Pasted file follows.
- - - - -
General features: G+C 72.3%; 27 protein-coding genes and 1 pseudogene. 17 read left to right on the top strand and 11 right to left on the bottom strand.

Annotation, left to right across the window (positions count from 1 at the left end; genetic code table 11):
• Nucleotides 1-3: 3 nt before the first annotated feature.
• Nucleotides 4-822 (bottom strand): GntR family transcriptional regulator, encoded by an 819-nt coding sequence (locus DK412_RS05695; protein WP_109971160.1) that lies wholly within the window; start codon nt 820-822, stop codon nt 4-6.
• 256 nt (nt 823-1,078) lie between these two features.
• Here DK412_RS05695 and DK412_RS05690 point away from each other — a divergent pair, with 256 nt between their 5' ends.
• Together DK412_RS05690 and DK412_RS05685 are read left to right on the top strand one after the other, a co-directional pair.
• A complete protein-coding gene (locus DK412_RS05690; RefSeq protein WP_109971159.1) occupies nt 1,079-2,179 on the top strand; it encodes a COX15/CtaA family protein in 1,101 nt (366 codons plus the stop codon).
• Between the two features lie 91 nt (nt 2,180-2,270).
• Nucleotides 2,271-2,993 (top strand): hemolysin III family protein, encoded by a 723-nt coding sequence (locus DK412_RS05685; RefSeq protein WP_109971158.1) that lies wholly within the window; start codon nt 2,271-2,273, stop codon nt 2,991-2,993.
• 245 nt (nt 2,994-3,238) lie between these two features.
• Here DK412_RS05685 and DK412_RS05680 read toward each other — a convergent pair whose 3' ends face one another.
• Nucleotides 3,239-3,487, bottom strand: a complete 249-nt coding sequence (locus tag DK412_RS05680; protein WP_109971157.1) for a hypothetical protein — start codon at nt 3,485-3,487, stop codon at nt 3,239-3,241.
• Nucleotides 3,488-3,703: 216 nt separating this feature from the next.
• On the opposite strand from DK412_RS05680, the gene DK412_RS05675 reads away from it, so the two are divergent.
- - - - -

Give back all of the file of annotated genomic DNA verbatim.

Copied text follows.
General features: G+C 72.3%; 27 protein-coding genes and 1 pseudogene. 17 read left to right on the top strand and 11 right to left on the bottom strand.

Annotation, left to right across the window (positions count from 1 at the left end; genetic code table 11):
• Nucleotides 1-3: 3 nt before the first annotated feature.
• Nucleotides 4-822 (bottom strand): GntR family transcriptional regulator, encoded by an 819-nt coding sequence (locus DK412_RS05695; protein WP_109971160.1) that lies wholly within the window; start codon nt 820-822, stop codon nt 4-6.
• 256 nt (nt 823-1,078) lie between these two features.
• Here DK412_RS05695 and DK412_RS05690 point away from each other — a divergent pair, with 256 nt between their 5' ends.
• Together DK412_RS05690 and DK412_RS05685 are read left to right on the top strand one after the other, a co-directional pair.
• A complete protein-coding gene (locus DK412_RS05690; RefSeq protein WP_109971159.1) occupies nt 1,079-2,179 on the top strand; it encodes a COX15/CtaA family protein in 1,101 nt (366 codons plus the stop codon).
• Between the two features lie 91 nt (nt 2,180-2,270).
• Nucleotides 2,271-2,993 (top strand): hemolysin III family protein, encoded by a 723-nt coding sequence (locus DK412_RS05685; RefSeq protein WP_109971158.1) that lies wholly within the window; start codon nt 2,271-2,273, stop codon nt 2,991-2,993.
• 245 nt (nt 2,994-3,238) lie between these two features.
• Here DK412_RS05685 and DK412_RS05680 read toward each other — a convergent pair whose 3' ends face one another.
• Nucleotides 3,239-3,487, bottom strand: a complete 249-nt coding sequence (locus tag DK412_RS05680; protein WP_109971157.1) for a hypothetical protein — start codon at nt 3,485-3,487, stop codon at nt 3,239-3,241.
• Nucleotides 3,488-3,703: 216 nt separating this feature from the next.
• On the opposite strand from DK412_RS05680, the gene DK412_RS05675 reads away from it, so the two are divergent.